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Ozola Walker

Type species: microniaria Walker, Sri Lanka.

Synonyms: Carima Walker (type species basisparsata Walker); Desmobathra Meyrick (type species niphoplaca Meyrick, Solomons); Tosaura Swinhoe (type species falcipennis Moore); Zarmigethusa Walker (type species macariata Walker, Seram).

Species of Ozola are generally small with narrow, acute, often falcate or even bifalcate forewings. The facies is brown with finely lineate fasciation, or white with grey to dark grey suffusion or patches. In the eastern Australasian subgenus Desmobathra the wings are yellow.

In the male genitalia the uncus is usually simple, digitate, the saccus broad, shallow, rounded. The valve costa has angled, spine-like or digitate processes, often at its distal end. Many species have a pair of processes arising from the base of each valve. A tuft or greater concentration of hair-setae is often present at the centre of the ventral margin of the valve.

The female genitalia provide what is probably the most reliable diagnostic character of the genus: between one and three rows of slender spines that arc or spiral longitudinally in the bursa.

Bell (MS) described the larvae of two S. Indian Ozola. They are cylindrical, tapering slightly towards the head, rounded in one species, squarish in the other. The surface of the body is dull with transverse folds, the setae short, erect, on minute tubercles. The colour is marbled grey in both species. See also O. minor Moore below.

The pupa is cylindrical, slender. The appendages do not extend beyond the end of the wings, though the portion from the front of the pupa to this point is exceptionally long. The cremaster in one species, O. extersaria Walker, is disc-like, bearing a fan of four fine, hair-like, hooked shafts.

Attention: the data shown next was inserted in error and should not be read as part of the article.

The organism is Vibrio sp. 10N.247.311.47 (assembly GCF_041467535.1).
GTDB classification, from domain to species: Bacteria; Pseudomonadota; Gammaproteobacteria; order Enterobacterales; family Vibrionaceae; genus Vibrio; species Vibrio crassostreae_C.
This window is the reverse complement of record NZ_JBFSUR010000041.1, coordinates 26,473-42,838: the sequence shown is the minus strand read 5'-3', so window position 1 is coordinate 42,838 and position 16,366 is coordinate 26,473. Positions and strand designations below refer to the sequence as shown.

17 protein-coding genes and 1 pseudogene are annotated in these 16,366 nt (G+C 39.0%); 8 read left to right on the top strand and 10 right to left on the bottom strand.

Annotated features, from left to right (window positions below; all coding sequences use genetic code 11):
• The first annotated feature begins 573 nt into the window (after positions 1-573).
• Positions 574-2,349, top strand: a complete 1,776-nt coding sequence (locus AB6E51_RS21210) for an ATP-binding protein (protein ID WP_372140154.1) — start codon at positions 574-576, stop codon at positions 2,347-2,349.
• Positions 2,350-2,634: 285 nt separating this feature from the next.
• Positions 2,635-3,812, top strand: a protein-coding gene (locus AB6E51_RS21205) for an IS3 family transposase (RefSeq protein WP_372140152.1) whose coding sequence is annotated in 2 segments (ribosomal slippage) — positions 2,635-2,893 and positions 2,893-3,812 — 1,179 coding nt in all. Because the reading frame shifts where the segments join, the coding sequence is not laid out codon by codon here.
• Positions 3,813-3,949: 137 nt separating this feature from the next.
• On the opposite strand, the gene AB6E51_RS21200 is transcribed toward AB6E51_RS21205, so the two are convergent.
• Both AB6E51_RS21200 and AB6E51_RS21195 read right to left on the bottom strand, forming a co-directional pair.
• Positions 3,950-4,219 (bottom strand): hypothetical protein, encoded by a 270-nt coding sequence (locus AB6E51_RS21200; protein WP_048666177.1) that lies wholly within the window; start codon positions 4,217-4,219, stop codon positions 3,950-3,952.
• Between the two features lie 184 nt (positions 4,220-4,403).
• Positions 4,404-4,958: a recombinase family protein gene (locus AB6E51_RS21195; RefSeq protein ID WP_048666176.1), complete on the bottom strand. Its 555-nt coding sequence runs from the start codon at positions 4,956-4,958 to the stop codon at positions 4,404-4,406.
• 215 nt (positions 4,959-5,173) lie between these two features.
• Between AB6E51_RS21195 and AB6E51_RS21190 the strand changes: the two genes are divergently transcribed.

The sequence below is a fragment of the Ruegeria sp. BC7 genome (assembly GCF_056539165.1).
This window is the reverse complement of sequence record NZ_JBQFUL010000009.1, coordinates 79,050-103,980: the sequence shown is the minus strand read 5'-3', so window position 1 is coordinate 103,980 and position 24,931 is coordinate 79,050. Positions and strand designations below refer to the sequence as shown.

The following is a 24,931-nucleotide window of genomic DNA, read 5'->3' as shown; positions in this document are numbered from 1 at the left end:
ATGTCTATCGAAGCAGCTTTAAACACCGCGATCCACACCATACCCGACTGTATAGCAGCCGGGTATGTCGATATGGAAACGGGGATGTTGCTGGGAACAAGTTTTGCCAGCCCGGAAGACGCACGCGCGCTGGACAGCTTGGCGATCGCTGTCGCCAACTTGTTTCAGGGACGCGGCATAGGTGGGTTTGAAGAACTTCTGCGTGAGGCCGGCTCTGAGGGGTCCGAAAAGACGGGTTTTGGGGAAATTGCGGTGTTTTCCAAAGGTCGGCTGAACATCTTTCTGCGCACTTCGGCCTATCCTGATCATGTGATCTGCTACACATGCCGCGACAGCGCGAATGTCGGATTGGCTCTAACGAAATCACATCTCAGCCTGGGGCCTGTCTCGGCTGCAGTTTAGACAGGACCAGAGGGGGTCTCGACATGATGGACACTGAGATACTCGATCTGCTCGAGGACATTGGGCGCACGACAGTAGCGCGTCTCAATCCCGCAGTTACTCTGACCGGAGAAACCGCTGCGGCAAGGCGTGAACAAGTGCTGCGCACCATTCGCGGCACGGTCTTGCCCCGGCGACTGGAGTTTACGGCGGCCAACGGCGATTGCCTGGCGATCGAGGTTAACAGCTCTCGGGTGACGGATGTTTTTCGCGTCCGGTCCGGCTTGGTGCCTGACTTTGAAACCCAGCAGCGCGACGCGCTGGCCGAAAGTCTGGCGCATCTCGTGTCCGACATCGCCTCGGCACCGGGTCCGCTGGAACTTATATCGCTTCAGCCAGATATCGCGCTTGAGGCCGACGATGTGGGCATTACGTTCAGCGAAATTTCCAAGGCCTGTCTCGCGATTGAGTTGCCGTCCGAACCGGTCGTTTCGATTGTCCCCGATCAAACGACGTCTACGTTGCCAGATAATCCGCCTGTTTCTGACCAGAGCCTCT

The larva of extersaria rests at 45 degrees from the substrate surface (usually the edge of a leaf), the thorax slightly kinked in the vertical plane. It will fall suspended on a silken thread when disturbed, sometimes twisting like a snake. The other species (identified as O. leptogonia Hampson, a synonym of O. minor Moore, but no vouchers have been located to confirm this), lives on the underside of the tender leaves of the host-plant, sitting mostly highly looped or sometimes stretched out straight, the thoracic legs held clear of the substrate.

Pupation is in a silken cell, sometimes incorporating particles, on the ground, in a dead leaf or a dark crevice. The adult has a weak flight, tending to rest on tree trunks or the underside of leaves.

The host-plant of O. extersaria is Premna and that of O. leptogonia is Gmelina, both Verbenaceae. Singh (1953) recorded O. microniaria Walker from Premna, and O. minor Moore has also been recorded from this host in the Andamans and from Gmelina in Borneo (see below). Therefore the genus would appear to be specialist on arboreal Verbenaceae.

Bornean species fall into two or more groups. The first five listed have simple valves with a slender apical or subapical spine to the valve costa. The remainder have a pair of processes at the base of each valve and include a subgroup of five dark grey and white montane species. The genus is diverse throughout the Indo-Australian tropics and is represented by a single species on New Caledonia. It also occurs in Africa and the Arabian Peninsula.

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